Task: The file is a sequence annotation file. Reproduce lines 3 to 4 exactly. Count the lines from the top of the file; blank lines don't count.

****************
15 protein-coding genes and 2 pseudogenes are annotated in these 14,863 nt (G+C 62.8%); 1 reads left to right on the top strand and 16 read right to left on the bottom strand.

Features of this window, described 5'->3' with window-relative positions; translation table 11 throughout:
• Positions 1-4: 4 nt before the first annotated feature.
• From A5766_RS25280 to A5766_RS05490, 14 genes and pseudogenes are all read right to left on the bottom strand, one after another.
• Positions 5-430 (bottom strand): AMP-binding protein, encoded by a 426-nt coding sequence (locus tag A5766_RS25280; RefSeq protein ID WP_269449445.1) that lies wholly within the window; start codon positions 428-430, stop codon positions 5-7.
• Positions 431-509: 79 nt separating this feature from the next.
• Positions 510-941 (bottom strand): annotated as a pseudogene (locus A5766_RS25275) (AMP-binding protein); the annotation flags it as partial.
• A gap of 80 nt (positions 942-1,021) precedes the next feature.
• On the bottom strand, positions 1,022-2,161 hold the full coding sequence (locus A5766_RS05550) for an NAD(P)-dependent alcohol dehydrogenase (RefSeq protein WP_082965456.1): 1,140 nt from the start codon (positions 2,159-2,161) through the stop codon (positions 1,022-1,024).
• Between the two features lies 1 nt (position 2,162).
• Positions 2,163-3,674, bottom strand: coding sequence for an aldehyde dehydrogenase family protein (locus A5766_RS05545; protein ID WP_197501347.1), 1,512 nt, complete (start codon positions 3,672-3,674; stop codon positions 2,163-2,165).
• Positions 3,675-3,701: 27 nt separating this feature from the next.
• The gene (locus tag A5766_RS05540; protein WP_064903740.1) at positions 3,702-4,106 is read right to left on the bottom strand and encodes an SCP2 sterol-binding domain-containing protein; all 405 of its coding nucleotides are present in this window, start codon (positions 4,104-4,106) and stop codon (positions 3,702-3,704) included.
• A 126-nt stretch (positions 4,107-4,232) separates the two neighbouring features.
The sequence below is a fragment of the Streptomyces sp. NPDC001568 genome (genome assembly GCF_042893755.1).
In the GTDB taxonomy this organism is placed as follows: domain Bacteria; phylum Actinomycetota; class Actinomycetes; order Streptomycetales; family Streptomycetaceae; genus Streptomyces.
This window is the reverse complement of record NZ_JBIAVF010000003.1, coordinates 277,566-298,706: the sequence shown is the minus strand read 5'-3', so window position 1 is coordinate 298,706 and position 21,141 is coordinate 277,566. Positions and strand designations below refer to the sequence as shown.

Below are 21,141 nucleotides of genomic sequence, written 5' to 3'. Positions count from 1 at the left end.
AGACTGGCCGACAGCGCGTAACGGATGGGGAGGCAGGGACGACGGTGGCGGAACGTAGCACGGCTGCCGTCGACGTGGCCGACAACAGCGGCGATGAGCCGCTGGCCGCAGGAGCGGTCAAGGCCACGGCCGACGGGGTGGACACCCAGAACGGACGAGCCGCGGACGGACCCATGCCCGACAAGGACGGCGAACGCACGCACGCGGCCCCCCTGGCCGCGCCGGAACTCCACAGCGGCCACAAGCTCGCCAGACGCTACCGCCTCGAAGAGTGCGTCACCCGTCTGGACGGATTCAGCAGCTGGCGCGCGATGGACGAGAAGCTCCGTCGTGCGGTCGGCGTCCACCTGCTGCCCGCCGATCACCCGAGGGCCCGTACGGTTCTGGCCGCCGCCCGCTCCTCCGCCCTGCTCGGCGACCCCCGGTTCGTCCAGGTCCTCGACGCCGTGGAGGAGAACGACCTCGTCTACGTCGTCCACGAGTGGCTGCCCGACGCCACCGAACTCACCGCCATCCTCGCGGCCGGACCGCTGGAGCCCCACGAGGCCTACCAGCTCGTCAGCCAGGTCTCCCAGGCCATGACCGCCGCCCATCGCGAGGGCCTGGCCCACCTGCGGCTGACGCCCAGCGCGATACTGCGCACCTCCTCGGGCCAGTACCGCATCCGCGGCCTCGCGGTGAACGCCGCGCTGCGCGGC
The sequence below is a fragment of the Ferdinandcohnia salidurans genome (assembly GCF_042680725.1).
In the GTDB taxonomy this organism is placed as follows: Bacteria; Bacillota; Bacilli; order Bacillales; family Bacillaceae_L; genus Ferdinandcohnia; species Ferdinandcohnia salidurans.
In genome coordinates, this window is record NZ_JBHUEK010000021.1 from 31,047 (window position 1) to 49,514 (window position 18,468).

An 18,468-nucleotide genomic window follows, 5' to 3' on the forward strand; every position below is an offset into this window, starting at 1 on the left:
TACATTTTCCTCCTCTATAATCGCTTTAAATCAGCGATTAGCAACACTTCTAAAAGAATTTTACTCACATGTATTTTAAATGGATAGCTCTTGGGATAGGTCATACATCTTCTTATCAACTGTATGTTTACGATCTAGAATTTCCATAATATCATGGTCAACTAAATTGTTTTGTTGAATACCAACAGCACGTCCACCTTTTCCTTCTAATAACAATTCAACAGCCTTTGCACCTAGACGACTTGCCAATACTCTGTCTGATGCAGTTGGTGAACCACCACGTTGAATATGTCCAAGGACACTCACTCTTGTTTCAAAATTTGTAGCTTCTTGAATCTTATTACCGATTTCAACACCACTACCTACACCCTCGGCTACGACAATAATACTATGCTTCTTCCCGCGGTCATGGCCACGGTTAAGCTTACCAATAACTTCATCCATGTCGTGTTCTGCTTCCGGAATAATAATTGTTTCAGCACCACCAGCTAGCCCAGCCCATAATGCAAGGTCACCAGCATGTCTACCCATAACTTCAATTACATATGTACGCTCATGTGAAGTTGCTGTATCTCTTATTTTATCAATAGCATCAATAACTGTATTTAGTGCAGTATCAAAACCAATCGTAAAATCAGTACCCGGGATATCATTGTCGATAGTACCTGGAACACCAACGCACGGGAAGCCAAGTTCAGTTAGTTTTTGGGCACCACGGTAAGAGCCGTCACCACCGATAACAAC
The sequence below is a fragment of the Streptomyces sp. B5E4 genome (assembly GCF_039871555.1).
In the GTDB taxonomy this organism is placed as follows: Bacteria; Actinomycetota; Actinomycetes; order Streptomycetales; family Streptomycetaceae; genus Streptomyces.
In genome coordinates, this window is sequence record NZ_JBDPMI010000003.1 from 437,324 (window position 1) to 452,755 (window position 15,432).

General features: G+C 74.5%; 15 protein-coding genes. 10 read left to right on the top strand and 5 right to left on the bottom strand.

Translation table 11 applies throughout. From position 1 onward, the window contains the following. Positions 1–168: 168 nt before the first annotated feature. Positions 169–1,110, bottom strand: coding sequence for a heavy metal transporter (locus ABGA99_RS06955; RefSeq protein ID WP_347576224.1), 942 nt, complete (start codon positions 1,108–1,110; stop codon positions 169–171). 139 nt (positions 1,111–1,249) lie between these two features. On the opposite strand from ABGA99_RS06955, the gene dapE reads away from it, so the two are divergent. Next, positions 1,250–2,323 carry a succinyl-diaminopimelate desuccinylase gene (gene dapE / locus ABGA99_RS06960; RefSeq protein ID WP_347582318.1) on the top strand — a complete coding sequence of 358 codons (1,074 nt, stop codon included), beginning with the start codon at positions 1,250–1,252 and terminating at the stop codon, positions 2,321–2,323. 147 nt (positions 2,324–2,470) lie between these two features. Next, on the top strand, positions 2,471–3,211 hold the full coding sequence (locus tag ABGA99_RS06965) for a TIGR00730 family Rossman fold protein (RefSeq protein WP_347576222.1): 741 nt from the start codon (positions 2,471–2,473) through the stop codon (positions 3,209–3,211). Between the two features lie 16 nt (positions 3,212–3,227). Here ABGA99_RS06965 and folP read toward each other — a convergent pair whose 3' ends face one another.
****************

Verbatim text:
• Positions 1-4: 4 nt before the first annotated feature.
• From A5766_RS25280 to A5766_RS05490, 14 genes and pseudogenes are all read right to left on the bottom strand, one after another.